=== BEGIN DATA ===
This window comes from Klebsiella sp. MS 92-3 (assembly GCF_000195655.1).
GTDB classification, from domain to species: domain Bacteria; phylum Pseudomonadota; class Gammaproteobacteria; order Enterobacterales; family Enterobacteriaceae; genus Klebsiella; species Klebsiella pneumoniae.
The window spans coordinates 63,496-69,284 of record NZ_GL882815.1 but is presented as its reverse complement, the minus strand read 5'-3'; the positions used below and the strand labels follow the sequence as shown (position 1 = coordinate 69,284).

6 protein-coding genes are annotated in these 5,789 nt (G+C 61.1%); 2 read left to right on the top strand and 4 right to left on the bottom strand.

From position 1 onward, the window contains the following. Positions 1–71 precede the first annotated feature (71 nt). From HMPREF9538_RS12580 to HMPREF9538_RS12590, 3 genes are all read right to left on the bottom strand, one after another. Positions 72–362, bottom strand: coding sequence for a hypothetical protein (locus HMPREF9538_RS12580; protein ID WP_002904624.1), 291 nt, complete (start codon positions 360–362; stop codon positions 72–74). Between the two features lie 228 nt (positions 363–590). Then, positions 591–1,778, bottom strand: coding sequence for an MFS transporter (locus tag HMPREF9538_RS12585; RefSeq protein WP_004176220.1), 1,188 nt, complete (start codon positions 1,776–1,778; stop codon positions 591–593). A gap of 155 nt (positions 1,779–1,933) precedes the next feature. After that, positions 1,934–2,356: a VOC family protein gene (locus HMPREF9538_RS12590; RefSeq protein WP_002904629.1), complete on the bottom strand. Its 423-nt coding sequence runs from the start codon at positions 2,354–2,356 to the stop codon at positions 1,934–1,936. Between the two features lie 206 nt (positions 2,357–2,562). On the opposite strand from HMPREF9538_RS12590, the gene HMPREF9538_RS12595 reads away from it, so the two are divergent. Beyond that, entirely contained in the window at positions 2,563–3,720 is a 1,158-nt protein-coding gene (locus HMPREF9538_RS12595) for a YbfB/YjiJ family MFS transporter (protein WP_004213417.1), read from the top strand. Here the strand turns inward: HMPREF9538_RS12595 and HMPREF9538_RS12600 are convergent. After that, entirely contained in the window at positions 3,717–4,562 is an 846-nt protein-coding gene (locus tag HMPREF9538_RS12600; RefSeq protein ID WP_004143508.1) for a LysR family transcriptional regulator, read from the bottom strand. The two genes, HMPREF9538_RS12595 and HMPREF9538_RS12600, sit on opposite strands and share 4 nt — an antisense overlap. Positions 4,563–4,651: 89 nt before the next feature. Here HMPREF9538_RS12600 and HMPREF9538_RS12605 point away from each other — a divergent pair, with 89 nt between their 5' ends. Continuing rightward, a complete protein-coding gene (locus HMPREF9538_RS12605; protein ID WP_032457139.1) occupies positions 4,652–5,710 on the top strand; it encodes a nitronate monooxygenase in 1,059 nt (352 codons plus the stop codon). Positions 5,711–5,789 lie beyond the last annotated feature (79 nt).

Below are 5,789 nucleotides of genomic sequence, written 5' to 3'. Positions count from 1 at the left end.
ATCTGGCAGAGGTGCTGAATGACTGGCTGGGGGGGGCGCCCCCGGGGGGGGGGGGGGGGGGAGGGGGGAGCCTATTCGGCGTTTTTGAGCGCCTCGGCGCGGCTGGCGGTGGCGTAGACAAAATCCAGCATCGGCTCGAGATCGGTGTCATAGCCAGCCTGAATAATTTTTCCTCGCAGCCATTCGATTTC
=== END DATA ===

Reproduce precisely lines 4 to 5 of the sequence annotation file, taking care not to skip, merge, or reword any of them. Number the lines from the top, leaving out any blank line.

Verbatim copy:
6 protein-coding genes are annotated in these 5,789 nt (G+C 61.1%); 2 read left to right on the top strand and 4 right to left on the bottom strand.

From position 1 onward, the window contains the following. Positions 1–71 precede the first annotated feature (71 nt). From HMPREF9538_RS12580 to HMPREF9538_RS12590, 3 genes are all read right to left on the bottom strand, one after another. Positions 72–362, bottom strand: coding sequence for a hypothetical protein (locus HMPREF9538_RS12580; protein ID WP_002904624.1), 291 nt, complete (start codon positions 360–362; stop codon positions 72–74). Between the two features lie 228 nt (positions 363–590). Then, positions 591–1,778, bottom strand: coding sequence for an MFS transporter (locus tag HMPREF9538_RS12585; RefSeq protein WP_004176220.1), 1,188 nt, complete (start codon positions 1,776–1,778; stop codon positions 591–593). A gap of 155 nt (positions 1,779–1,933) precedes the next feature. After that, positions 1,934–2,356: a VOC family protein gene (locus HMPREF9538_RS12590; RefSeq protein WP_002904629.1), complete on the bottom strand. Its 423-nt coding sequence runs from the start codon at positions 2,354–2,356 to the stop codon at positions 1,934–1,936. Between the two features lie 206 nt (positions 2,357–2,562). On the opposite strand from HMPREF9538_RS12590, the gene HMPREF9538_RS12595 reads away from it, so the two are divergent. Beyond that, entirely contained in the window at positions 2,563–3,720 is a 1,158-nt protein-coding gene (locus HMPREF9538_RS12595) for a YbfB/YjiJ family MFS transporter (protein WP_004213417.1), read from the top strand. Here the strand turns inward: HMPREF9538_RS12595 and HMPREF9538_RS12600 are convergent. After that, entirely contained in the window at positions 3,717–4,562 is an 846-nt protein-coding gene (locus tag HMPREF9538_RS12600; RefSeq protein ID WP_004143508.1) for a LysR family transcriptional regulator, read from the bottom strand. The two genes, HMPREF9538_RS12595 and HMPREF9538_RS12600, sit on opposite strands and share 4 nt — an antisense overlap. Positions 4,563–4,651: 89 nt before the next feature. Here HMPREF9538_RS12600 and HMPREF9538_RS12605 point away from each other — a divergent pair, with 89 nt between their 5' ends. Continuing rightward, a complete protein-coding gene (locus HMPREF9538_RS12605; protein ID WP_032457139.1) occupies positions 4,652–5,710 on the top strand; it encodes a nitronate monooxygenase in 1,059 nt (352 codons plus the stop codon). Positions 5,711–5,789 lie beyond the last annotated feature (79 nt).